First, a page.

The D.C. Circuit rejected challengers’ request for a stay three weeks ago. The challengers took their request to the Supreme Court days later, both sides filed briefs last week, and the court issued its brief order Tuesday evening.
West Virginia Solicitor General Elbert Lin, who is handling the litigation for his state, disagreed with Patton, countering that the tight timeline does not reflect sloppy jurisprudence from the court. He said it would be a mistake to "take the court’s decision too lightly."
"While we don’t have a written decision, what we do know is what the standard is," he said during the ABA event. "We know what the standard is, and we know that they granted the stay. Each side will read in that whatever’s in their best interest, but these are the facts."
Bracewell LLP attorney Jeff Holmstead, who is representing industry clients against the rule, said the court’s consideration of the standards is particularly significant because the court must find that the challengers meet all of the prongs, not just one. Those include whether challengers are likely to succeed on the merits, whether they would face irreparable harm without the stay and whether the "balance of equities" weighs in their favor.
"Obviously five justices decided they met that burden," Lin said.
Chief Justice John Roberts and Justices Antonin Scalia, Clarence Thomas and Samuel Alito joined Kennedy in the decision, while Justices Ruth Bader Ginsburg, Stephen Breyer, Sonia Sotomayor and Elena Kagan would have denied the stay request.
The Kennedy question
Legal experts are viewing Kennedy’s backing of the Supreme Court’s stay decision with cautious interest.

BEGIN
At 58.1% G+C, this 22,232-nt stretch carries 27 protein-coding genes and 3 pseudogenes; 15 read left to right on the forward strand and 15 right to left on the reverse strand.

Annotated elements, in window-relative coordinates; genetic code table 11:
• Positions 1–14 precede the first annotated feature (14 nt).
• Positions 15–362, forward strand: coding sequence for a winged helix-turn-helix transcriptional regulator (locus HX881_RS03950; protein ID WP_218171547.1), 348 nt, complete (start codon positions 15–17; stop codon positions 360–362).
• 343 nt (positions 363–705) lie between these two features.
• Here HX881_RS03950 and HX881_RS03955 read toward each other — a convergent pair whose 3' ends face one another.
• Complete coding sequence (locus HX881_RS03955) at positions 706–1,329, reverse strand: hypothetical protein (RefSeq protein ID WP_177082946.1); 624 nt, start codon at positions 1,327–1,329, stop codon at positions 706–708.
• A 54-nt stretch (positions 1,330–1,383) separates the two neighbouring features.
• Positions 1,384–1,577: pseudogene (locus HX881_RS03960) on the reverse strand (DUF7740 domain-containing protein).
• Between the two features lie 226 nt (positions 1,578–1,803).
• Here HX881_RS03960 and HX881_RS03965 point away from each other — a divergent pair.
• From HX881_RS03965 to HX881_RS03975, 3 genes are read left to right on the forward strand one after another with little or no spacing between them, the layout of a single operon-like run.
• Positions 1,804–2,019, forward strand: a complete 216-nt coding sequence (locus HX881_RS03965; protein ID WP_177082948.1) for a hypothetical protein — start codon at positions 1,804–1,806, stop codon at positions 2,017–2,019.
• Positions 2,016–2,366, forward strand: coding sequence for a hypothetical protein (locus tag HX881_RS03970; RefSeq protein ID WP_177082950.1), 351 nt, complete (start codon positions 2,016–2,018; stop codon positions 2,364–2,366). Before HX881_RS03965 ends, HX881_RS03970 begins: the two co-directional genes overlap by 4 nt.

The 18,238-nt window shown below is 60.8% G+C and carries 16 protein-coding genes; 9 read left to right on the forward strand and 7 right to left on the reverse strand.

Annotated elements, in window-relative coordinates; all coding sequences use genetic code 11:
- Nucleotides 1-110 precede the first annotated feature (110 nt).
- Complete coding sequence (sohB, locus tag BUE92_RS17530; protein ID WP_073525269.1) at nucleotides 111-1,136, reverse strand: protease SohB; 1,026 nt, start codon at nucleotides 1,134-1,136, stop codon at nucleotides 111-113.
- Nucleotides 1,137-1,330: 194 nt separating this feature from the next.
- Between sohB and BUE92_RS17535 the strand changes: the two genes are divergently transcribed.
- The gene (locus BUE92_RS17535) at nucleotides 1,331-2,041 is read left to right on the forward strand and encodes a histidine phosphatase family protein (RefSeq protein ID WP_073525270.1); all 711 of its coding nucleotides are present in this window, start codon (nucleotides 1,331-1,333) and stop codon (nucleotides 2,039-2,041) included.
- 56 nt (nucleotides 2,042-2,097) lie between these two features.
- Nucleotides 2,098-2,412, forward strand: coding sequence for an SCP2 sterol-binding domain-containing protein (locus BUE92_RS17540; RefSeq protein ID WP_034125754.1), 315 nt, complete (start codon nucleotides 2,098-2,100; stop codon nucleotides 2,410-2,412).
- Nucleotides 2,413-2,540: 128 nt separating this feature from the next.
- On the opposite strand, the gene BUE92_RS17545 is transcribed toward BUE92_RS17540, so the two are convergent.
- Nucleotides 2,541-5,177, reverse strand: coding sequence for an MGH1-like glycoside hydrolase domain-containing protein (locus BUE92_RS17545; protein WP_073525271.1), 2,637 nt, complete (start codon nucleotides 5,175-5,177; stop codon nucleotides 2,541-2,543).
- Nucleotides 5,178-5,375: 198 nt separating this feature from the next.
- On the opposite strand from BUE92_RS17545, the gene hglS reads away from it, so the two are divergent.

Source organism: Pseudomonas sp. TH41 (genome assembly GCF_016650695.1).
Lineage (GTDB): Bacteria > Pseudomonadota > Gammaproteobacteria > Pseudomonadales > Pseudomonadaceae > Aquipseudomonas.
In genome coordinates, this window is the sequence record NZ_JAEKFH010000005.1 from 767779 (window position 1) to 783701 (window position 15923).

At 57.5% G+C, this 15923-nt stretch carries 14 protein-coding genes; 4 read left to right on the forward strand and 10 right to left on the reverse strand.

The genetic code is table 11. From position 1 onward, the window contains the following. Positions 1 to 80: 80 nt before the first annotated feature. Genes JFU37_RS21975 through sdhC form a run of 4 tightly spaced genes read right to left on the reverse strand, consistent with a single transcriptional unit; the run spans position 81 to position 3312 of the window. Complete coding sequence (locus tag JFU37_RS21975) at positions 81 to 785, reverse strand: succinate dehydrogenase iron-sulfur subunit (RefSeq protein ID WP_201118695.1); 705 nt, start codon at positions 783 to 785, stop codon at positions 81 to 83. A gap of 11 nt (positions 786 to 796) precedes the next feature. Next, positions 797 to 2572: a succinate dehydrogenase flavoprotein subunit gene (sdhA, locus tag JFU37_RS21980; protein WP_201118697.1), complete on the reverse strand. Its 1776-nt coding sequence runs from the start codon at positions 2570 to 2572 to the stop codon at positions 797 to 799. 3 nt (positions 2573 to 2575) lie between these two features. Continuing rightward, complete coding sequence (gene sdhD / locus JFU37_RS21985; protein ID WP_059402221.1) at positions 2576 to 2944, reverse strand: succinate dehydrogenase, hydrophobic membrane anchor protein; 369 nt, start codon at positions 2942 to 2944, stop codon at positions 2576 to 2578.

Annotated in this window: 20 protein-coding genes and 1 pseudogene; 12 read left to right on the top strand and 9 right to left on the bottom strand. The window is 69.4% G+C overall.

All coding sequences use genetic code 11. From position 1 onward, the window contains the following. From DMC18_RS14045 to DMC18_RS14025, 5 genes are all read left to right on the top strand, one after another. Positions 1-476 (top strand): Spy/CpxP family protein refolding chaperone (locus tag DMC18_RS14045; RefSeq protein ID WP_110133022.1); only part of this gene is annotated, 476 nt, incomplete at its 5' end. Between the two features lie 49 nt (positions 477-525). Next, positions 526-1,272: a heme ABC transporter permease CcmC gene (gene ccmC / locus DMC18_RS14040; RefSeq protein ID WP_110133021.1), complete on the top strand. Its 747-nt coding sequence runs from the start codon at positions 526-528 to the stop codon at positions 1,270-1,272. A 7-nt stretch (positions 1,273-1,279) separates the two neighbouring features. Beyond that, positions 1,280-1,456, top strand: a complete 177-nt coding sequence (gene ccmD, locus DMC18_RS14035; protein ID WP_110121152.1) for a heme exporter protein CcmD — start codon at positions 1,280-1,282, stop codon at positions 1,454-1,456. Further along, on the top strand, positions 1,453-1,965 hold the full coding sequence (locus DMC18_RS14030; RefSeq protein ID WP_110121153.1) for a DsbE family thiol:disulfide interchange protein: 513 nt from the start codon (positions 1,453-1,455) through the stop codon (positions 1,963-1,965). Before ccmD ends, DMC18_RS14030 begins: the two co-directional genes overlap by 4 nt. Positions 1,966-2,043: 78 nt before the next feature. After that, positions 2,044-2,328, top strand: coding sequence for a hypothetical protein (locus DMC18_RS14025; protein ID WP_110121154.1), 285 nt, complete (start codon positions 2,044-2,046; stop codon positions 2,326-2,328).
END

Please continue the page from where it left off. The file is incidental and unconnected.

Appointed by President Reagan in 1988, Kennedy is a perennial swing vote for close decisions from the court, and ClearView Energy Partners LLC analyst Christi Tezak said the likelihood of him ruling against the Clean Power Plan in eventual merits litigation is far from certain.
That’s in part because Kennedy was the deciding vote in the Supreme Court’s landmark 2007 decision in Massachusetts v. EPA, in which the court ruled that greenhouse gases could be regulated under the Clean Air Act.
"Clearly he doesn’t seem to be opposed to the idea of regulating greenhouse gases, per se," Tezak said, adding that the breakdown of justices in the stay decision was not necessarily ideological. "It’s not like you’re looking up at the Supreme Court and there are five people who don’t think greenhouse gases should be regulated."
But Kennedy is often considered unpredictable in environmental cases. And with only a brief order from the full court, his legal reasoning this week is unknown — leaving lawyers involved in the case guessing which arguments will be most persuasive. What element of the Clean Power Plan is likely most troubling for the moderate justice?
Experts say states’ rights issues may be at play, as Kennedy has a history of prioritizing the sovereignty of state governments.
"The issue of EPA moving forward with a federal implementation plan if the states don’t submit a state implementation plan in September may well have been the catalyst," Tezak said.